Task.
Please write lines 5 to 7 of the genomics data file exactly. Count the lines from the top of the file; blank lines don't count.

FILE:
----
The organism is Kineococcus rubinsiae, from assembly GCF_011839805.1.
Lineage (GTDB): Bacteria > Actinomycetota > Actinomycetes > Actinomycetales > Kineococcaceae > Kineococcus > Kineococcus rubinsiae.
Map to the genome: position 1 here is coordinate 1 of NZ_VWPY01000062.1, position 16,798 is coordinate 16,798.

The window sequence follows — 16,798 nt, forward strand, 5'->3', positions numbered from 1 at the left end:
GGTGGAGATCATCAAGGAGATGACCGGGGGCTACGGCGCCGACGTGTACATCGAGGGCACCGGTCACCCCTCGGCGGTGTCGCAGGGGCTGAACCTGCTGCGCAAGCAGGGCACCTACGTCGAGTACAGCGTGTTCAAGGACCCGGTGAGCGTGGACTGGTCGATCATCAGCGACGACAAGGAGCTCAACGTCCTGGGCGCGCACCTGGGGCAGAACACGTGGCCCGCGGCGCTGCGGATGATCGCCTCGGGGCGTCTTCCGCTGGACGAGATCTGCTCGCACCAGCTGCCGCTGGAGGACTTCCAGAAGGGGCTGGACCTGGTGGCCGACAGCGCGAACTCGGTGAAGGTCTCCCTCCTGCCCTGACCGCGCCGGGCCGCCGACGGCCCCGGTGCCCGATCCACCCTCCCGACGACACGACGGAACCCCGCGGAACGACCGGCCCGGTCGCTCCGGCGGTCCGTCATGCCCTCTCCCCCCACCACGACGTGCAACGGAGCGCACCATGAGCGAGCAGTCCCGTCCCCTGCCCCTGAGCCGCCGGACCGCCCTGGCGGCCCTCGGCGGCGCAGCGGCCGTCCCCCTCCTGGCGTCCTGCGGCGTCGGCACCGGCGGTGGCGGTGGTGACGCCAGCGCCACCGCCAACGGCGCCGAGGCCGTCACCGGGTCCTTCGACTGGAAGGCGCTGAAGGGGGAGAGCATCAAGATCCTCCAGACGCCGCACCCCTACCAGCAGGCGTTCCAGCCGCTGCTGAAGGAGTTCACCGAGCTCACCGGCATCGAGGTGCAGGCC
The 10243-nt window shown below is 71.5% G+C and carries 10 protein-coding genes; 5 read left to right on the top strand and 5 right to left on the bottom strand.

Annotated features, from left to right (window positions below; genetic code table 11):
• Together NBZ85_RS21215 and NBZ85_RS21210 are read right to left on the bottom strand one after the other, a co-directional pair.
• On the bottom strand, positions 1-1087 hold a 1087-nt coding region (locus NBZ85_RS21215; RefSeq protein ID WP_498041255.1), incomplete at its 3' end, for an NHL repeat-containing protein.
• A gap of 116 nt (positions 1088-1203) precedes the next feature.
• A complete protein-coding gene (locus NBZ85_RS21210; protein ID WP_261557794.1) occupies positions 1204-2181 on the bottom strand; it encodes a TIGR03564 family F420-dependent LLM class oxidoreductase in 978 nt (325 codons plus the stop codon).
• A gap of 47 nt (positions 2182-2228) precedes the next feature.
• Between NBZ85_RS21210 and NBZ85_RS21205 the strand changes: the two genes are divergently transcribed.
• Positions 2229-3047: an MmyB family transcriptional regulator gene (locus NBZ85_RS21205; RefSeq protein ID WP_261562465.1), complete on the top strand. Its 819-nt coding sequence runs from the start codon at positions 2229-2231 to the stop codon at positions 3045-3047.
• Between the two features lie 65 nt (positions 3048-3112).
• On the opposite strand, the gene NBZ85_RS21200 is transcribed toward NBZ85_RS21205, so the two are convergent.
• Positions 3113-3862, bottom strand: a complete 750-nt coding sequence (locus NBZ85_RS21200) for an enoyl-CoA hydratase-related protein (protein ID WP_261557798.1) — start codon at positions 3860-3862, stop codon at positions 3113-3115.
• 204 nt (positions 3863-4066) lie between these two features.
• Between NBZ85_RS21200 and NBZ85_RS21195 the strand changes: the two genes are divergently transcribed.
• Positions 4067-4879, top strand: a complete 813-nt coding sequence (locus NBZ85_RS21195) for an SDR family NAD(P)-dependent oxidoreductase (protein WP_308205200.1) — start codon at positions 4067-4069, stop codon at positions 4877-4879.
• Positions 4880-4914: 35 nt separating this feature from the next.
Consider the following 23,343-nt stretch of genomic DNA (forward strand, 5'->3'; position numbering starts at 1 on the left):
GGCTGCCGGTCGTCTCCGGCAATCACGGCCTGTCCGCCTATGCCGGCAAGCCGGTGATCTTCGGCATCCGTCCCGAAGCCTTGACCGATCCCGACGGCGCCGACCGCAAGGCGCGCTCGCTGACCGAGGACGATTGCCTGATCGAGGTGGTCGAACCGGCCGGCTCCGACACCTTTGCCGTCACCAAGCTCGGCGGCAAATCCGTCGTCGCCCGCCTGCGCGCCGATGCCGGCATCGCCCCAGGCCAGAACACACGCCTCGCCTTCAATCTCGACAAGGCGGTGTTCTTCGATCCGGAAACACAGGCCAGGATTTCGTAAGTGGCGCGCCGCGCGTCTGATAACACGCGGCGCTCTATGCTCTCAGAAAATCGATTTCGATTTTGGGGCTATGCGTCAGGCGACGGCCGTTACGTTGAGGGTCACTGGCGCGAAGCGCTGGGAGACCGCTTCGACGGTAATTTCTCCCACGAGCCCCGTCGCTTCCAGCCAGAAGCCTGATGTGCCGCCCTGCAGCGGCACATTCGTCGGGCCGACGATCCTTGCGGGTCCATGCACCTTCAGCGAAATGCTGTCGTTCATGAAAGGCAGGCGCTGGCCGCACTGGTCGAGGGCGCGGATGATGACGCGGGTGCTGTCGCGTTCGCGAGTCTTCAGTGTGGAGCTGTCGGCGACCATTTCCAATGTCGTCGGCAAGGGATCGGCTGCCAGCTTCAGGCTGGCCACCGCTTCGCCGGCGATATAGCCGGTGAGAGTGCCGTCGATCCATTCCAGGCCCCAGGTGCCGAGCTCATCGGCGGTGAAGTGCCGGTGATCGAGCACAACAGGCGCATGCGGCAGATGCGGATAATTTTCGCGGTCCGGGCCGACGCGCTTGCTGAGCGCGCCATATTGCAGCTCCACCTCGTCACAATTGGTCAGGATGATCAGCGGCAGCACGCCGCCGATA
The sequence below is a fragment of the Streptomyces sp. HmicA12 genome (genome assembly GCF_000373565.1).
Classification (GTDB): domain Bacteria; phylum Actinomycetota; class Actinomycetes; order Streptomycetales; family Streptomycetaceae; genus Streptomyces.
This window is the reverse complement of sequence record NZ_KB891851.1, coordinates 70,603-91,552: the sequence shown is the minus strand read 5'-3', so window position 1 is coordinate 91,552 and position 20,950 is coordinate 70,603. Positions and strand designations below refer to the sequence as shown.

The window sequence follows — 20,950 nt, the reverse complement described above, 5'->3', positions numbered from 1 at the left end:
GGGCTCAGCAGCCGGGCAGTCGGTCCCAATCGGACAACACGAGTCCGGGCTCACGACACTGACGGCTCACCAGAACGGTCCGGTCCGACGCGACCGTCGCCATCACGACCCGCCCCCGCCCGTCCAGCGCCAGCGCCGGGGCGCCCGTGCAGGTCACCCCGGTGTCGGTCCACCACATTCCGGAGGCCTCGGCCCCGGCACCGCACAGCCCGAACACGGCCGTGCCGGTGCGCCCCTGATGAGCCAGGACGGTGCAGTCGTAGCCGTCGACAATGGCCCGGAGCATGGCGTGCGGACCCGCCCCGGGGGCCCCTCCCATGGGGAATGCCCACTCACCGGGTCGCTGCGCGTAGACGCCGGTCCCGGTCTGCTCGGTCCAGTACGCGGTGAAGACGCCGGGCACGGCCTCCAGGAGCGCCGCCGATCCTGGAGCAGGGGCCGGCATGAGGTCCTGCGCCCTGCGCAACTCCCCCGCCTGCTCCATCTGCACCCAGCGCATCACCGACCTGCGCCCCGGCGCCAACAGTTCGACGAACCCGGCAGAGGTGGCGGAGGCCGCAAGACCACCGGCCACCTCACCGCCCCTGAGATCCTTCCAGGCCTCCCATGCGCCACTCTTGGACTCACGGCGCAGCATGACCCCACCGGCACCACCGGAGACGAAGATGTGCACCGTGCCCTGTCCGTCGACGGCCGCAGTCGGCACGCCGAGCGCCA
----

GGTGGAGATCATCAAGGAGATGACCGGGGGCTACGGCGCCGACGTGTACATCGAGGGCACCGGTCACCCCTCGGCGGTGTCGCAGGGGCTGAACCTGCTGCGCAAGCAGGGCACCTACGTCGAGTACAGCGTGTTCAAGGACCCGGTGAGCGTGGACTGGTCGATCATCAGCGACGACAAGGAGCTCAACGTCCTGGGCGCGCACCTGGGGCAGAACACGTGGCCCGCGGCGCTGCGGATGATCGCCTCGGGGCGTCTTCCGCTGGACGAGATCTGCTCGCACCAGCTGCCGCTGGAGGACTTCCAGAAGGGGCTGGACCTGGTGGCCGACAGCGCGAACTCGGTGAAGGTCTCCCTCCTGCCCTGACCGCGCCGGGCCGCCGACGGCCCCGGTGCCCGATCCACCCTCCCGACGACACGACGGAACCCCGCGGAACGACCGGCCCGGTCGCTCCGGCGGTCCGTCATGCCCTCTCCCCCCACCACGACGTGCAACGGAGCGCACCATGAGCGAGCAGTCCCGTCCCCTGCCCCTGAGCCGCCGGACCGCCCTGGCGGCCCTCGGCGGCGCAGCGGCCGTCCCCCTCCTGGCGTCCTGCGGCGTCGGCACCGGCGGTGGCGGTGGTGACGCCAGCGCCACCGCCAACGGCGCCGAGGCCGTCACCGGGTCCTTCGACTGGAAGGCGCTGAAGGGGGAGAGCATCAAGATCCTCCAGACGCCGCACCCCTACCAGCAGGCGTTCCAGCCGCTGCTGAAGGAGTTCACCGAGCTCACCGGCATCGAGGTGCAGGCC
The 10243-nt window shown below is 71.5% G+C and carries 10 protein-coding genes; 5 read left to right on the top strand and 5 right to left on the bottom strand.

Annotated features, from left to right (window positions below; genetic code table 11):